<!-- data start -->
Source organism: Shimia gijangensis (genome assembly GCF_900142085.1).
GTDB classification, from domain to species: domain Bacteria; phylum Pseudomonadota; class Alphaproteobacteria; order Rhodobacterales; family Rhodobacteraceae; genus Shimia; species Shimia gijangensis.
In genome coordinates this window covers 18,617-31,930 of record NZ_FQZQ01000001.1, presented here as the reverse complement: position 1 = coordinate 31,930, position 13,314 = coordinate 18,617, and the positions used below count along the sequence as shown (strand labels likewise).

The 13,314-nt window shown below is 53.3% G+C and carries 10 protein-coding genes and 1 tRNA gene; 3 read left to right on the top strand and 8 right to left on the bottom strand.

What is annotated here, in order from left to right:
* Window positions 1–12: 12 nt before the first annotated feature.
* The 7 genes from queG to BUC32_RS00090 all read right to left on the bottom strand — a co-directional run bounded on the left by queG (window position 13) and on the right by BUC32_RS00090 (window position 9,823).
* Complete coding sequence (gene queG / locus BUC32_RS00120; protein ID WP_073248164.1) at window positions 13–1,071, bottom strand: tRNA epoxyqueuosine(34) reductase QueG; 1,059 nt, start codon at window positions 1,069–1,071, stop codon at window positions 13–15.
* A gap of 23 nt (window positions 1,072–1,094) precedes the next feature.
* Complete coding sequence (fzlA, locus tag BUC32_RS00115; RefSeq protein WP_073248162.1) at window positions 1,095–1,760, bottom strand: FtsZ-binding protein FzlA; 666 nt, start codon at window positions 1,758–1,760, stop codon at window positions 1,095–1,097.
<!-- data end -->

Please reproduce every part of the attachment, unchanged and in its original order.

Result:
Source organism: Shimia gijangensis (genome assembly GCF_900142085.1).
GTDB classification, from domain to species: domain Bacteria; phylum Pseudomonadota; class Alphaproteobacteria; order Rhodobacterales; family Rhodobacteraceae; genus Shimia; species Shimia gijangensis.
In genome coordinates this window covers 18,617-31,930 of record NZ_FQZQ01000001.1, presented here as the reverse complement: position 1 = coordinate 31,930, position 13,314 = coordinate 18,617, and the positions used below count along the sequence as shown (strand labels likewise).

The 13,314-nt window shown below is 53.3% G+C and carries 10 protein-coding genes and 1 tRNA gene; 3 read left to right on the top strand and 8 right to left on the bottom strand.

What is annotated here, in order from left to right:
* Window positions 1–12: 12 nt before the first annotated feature.
* The 7 genes from queG to BUC32_RS00090 all read right to left on the bottom strand — a co-directional run bounded on the left by queG (window position 13) and on the right by BUC32_RS00090 (window position 9,823).
* Complete coding sequence (gene queG / locus BUC32_RS00120; protein ID WP_073248164.1) at window positions 13–1,071, bottom strand: tRNA epoxyqueuosine(34) reductase QueG; 1,059 nt, start codon at window positions 1,069–1,071, stop codon at window positions 13–15.
* A gap of 23 nt (window positions 1,072–1,094) precedes the next feature.
* Complete coding sequence (fzlA, locus tag BUC32_RS00115; RefSeq protein WP_073248162.1) at window positions 1,095–1,760, bottom strand: FtsZ-binding protein FzlA; 666 nt, start codon at window positions 1,758–1,760, stop codon at window positions 1,095–1,097.